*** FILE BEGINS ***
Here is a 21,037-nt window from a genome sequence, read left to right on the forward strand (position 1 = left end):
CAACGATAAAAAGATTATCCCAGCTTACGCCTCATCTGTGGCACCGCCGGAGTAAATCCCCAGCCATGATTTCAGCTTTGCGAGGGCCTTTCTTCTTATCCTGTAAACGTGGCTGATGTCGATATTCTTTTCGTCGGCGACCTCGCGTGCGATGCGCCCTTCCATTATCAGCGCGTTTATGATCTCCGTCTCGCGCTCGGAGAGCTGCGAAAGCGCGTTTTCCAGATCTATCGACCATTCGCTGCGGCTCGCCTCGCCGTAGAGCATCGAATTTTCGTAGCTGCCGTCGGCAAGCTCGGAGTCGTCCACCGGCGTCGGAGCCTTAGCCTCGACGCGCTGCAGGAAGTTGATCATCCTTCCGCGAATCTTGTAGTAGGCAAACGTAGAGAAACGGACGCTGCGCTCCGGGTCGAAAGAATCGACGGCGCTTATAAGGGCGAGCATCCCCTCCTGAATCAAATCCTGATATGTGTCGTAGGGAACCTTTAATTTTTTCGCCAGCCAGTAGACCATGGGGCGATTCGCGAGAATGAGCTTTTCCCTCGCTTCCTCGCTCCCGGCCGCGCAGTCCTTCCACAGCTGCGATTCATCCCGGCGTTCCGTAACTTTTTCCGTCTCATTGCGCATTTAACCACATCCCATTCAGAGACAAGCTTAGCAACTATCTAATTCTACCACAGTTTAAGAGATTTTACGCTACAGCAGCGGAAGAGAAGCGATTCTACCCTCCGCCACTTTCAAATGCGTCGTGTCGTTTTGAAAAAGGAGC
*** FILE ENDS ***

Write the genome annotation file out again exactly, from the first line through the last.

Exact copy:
Here is a 21,037-nt window from a genome sequence, read left to right on the forward strand (position 1 = left end):
CAACGATAAAAAGATTATCCCAGCTTACGCCTCATCTGTGGCACCGCCGGAGTAAATCCCCAGCCATGATTTCAGCTTTGCGAGGGCCTTTCTTCTTATCCTGTAAACGTGGCTGATGTCGATATTCTTTTCGTCGGCGACCTCGCGTGCGATGCGCCCTTCCATTATCAGCGCGTTTATGATCTCCGTCTCGCGCTCGGAGAGCTGCGAAAGCGCGTTTTCCAGATCTATCGACCATTCGCTGCGGCTCGCCTCGCCGTAGAGCATCGAATTTTCGTAGCTGCCGTCGGCAAGCTCGGAGTCGTCCACCGGCGTCGGAGCCTTAGCCTCGACGCGCTGCAGGAAGTTGATCATCCTTCCGCGAATCTTGTAGTAGGCAAACGTAGAGAAACGGACGCTGCGCTCCGGGTCGAAAGAATCGACGGCGCTTATAAGGGCGAGCATCCCCTCCTGAATCAAATCCTGATATGTGTCGTAGGGAACCTTTAATTTTTTCGCCAGCCAGTAGACCATGGGGCGATTCGCGAGAATGAGCTTTTCCCTCGCTTCCTCGCTCCCGGCCGCGCAGTCCTTCCACAGCTGCGATTCATCCCGGCGTTCCGTAACTTTTTCCGTCTCATTGCGCATTTAACCACATCCCATTCAGAGACAAGCTTAGCAACTATCTAATTCTACCACAGTTTAAGAGATTTTACGCTACAGCAGCGGAAGAGAAGCGATTCTACCCTCCGCCACTTTCAAATGCGTCGTGTCGTTTTGAAAAAGGAGC